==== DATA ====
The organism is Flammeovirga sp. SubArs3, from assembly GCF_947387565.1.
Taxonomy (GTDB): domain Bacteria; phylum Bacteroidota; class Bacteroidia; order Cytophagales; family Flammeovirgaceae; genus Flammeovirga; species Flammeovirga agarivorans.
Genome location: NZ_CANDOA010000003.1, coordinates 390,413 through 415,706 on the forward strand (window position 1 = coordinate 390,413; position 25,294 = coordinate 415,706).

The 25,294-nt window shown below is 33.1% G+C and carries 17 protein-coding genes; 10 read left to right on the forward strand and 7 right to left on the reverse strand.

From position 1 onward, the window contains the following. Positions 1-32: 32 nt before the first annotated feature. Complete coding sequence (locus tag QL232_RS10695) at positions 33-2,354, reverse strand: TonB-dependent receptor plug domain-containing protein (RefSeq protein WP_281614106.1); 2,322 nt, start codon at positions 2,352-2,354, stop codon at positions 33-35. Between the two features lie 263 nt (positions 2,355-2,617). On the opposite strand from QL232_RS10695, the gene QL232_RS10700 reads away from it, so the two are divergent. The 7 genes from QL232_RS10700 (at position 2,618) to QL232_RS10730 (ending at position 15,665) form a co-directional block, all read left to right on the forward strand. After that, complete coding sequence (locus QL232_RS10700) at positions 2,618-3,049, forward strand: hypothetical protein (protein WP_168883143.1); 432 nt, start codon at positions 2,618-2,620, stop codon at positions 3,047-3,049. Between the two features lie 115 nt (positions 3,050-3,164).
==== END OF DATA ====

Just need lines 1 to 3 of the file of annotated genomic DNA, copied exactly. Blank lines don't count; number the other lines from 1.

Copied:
The organism is Flammeovirga sp. SubArs3, from assembly GCF_947387565.1.
Taxonomy (GTDB): domain Bacteria; phylum Bacteroidota; class Bacteroidia; order Cytophagales; family Flammeovirgaceae; genus Flammeovirga; species Flammeovirga agarivorans.
Genome location: NZ_CANDOA010000003.1, coordinates 390,413 through 415,706 on the forward strand (window position 1 = coordinate 390,413; position 25,294 = coordinate 415,706).